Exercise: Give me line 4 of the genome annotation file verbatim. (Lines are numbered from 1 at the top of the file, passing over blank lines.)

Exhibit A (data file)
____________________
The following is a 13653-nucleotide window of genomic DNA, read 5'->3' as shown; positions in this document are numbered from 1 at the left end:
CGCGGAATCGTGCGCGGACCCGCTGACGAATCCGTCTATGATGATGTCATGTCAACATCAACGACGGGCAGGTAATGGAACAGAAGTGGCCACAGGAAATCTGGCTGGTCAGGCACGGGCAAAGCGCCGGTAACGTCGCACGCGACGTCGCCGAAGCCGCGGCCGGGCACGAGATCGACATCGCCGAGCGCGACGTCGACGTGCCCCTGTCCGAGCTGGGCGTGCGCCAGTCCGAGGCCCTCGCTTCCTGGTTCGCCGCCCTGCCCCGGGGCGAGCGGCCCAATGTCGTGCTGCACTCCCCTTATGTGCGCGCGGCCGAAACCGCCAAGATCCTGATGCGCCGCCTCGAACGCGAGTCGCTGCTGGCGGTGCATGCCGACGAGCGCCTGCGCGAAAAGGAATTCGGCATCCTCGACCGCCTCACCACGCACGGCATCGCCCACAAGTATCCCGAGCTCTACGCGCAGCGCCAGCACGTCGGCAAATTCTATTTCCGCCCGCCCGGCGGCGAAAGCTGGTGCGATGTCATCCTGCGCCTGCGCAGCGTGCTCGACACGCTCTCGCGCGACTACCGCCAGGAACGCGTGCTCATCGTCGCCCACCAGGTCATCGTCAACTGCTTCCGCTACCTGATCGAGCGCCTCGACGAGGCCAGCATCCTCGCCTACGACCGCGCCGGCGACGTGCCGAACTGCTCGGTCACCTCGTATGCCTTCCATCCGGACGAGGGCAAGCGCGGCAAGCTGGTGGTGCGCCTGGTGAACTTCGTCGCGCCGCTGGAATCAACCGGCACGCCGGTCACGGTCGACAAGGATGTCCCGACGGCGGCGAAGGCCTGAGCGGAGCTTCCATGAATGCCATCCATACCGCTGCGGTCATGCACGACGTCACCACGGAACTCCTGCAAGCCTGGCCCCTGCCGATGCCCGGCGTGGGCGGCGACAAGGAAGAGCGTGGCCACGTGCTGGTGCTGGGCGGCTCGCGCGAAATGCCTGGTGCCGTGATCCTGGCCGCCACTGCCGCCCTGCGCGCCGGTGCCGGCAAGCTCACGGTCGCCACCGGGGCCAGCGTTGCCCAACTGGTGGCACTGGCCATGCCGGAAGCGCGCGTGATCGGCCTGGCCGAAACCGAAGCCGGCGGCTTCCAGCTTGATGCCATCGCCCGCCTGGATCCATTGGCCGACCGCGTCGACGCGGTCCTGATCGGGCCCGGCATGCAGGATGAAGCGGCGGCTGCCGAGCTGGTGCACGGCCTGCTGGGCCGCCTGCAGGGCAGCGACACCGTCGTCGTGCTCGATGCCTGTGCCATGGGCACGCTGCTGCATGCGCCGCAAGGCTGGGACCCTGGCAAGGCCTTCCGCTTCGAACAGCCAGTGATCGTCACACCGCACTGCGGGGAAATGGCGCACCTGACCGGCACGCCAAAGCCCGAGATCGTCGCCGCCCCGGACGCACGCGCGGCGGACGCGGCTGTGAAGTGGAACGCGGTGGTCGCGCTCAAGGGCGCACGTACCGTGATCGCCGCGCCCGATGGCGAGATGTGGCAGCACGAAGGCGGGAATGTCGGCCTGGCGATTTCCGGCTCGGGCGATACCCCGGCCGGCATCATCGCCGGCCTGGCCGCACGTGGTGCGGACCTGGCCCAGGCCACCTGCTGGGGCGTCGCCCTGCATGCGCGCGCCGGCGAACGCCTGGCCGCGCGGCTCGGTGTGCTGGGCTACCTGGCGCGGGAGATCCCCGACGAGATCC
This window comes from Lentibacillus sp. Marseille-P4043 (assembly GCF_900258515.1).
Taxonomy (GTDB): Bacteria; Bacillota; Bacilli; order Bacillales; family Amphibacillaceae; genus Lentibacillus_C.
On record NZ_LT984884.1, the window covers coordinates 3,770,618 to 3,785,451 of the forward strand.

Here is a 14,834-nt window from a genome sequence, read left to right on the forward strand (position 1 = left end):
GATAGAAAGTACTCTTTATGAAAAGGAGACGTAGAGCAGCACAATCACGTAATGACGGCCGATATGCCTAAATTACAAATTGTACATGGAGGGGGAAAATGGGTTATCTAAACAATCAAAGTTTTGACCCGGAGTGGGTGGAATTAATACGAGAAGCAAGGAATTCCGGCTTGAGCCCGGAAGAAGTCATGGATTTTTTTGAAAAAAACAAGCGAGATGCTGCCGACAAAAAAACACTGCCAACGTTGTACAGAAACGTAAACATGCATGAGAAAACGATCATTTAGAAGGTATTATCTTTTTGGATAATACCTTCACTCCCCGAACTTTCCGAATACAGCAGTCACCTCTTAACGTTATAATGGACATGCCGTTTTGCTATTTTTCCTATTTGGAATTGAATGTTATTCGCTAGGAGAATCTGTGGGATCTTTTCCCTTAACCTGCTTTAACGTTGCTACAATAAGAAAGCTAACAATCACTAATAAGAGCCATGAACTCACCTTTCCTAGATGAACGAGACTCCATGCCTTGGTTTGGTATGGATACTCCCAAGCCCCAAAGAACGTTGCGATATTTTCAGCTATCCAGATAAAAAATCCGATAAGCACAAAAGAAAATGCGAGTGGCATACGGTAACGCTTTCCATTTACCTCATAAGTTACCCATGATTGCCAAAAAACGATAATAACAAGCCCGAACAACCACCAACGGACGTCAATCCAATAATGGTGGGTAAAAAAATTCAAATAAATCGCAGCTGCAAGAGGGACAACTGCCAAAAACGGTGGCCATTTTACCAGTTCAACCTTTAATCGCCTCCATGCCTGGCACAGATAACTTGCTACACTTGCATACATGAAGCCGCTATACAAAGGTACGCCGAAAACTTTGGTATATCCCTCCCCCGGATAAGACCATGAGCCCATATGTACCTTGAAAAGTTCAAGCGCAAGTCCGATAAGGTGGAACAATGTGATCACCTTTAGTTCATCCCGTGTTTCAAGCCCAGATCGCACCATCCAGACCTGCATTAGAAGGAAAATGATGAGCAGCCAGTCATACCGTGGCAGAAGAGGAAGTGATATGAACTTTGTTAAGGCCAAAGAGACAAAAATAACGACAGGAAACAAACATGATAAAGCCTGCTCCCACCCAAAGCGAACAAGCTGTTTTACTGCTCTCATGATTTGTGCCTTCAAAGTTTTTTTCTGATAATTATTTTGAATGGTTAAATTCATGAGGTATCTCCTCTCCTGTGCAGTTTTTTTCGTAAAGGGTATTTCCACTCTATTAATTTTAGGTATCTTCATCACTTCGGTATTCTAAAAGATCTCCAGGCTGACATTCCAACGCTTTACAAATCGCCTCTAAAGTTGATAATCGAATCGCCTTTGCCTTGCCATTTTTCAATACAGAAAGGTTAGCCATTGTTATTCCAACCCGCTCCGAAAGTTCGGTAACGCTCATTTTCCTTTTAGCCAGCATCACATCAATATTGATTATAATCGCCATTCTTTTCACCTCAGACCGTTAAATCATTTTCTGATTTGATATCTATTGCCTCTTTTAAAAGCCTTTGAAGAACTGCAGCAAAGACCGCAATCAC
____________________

Taxonomy (GTDB): Bacteria; Bacillota; Bacilli; order Bacillales; family Amphibacillaceae; genus Lentibacillus_C.